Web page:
The textbooks cost $150 to $200. I do not have this much money. I am ready to quit school until Regina explains that the books and other expenses are covered by grants.

I like to sit on a bench on campus. I like to look at the trees, grass and the squirrels. I feel a sense of renewal. I wish each passerby a good morning and nice day.

After my first class, I converse with a classmate for the first time. She is a small young lady. She strikes up a conversation as we are walking down a red brick path. I turn abruptly and enter a building while she is in the middle of her sentence.

“Oh, you’re going there,” she says, sounding surprised.

“Yeah,” I say and walk away.

It dawns on me later that I was rude. I am upset with myself. I did not intend to be rude. I share this experience with some classmates. They tell me it is rude. They suggest I apologize. My social skills were destroyed in prison.

I wait for my professor to sign my Halfway Back paper at the end of terrorism class (a study of terrorism and counterterrorism approaches). This paper and site visits are how program administrators keep track of your whereabouts when you are out of the “house.”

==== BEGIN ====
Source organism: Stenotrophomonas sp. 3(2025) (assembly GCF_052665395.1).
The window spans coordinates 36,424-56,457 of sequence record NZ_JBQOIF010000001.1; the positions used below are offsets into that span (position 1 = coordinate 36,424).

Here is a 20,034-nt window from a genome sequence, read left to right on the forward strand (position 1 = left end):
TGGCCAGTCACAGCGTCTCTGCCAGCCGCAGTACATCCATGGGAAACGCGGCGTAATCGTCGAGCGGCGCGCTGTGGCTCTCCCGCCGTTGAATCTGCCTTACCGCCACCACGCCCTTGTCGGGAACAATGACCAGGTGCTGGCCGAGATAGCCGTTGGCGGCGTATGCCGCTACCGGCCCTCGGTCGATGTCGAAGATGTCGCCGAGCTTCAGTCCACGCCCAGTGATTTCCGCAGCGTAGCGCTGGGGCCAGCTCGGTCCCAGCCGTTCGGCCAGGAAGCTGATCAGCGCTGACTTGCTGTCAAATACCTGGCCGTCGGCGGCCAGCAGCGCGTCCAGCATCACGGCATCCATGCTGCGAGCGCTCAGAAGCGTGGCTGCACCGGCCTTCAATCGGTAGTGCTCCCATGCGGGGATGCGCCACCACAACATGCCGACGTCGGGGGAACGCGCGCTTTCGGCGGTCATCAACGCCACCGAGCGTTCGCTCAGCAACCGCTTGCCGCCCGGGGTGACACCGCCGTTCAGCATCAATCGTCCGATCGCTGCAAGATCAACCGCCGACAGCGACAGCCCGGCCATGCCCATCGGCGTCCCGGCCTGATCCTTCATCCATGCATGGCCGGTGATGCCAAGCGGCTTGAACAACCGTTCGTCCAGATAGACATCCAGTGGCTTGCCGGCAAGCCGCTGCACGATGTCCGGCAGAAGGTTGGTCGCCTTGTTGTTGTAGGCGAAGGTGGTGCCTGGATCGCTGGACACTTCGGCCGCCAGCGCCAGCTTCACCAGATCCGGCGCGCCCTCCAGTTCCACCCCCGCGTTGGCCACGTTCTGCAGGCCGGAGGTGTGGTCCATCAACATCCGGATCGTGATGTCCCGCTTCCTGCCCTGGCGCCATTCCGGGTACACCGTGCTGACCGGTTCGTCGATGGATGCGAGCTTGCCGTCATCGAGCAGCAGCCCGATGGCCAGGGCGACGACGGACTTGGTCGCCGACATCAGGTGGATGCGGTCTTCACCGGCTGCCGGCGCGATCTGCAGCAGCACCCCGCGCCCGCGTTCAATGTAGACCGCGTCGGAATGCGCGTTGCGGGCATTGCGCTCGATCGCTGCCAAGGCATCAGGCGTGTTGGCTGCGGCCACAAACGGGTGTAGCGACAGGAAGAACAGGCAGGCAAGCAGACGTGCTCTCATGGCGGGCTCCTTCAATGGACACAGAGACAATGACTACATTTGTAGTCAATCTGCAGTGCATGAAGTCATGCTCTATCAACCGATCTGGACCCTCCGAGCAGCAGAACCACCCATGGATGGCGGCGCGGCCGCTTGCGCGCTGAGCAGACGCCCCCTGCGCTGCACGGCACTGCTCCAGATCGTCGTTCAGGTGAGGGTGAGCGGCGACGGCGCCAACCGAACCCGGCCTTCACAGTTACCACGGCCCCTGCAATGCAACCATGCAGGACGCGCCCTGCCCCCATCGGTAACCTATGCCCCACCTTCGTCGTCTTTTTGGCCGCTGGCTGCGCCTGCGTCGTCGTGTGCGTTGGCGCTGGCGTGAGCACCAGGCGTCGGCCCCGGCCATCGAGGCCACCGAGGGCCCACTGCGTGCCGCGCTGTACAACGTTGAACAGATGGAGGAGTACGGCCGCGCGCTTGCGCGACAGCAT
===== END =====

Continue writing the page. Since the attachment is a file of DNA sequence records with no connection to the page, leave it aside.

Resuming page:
The girl I was rude to walks by. I apologize to her. She insists I wasn’t rude. I ask her to accept my apology. She accepts. I thank her. She waits for further conversation. I turn away to get my paper signed.

“Well, bye,” she says a moment later.

I think it’s best if I don’t talk to anyone.

As the weeks of school progress, I am learning to use a computer. I’m afraid of hitting the wrong key.

One day, while I am at the library trying to print articles for my research on mass incarceration, the computer malfunctions.

“It was hacked by Mexicans,” the tech exclaims to his partner. Phyllis, the librarian, laughs.

I worry I am the one who let a hacker into the computer system. Prison does not prepare anyone for the 21st century.

I need counseling services. I need tutoring. I need guidance on time management. I can’t adjust. I feel like I am always in a hurry.

I try to balance my fall coursework with finding a job. I need to get my state ID, Social Security replacement card and other documents. I don’t know how to navigate.

I have constant stress. I am always waiting for the hammer to fall. I always feel like I’m on the verge of doing something that will mean losing my freedom.

Part 6 of the “Going Home” series will be published on Truthdig on Monday.

Ronald W. Pierce served 30 years, eight months and 14 days in New Jersey prisons for murder. Released in 2016, Pierce now is living in Jackson, N.J., and completing his Bachelor of Arts study at Rutgers University. He is an honors student, majoring in justice studies with a minor in sociology.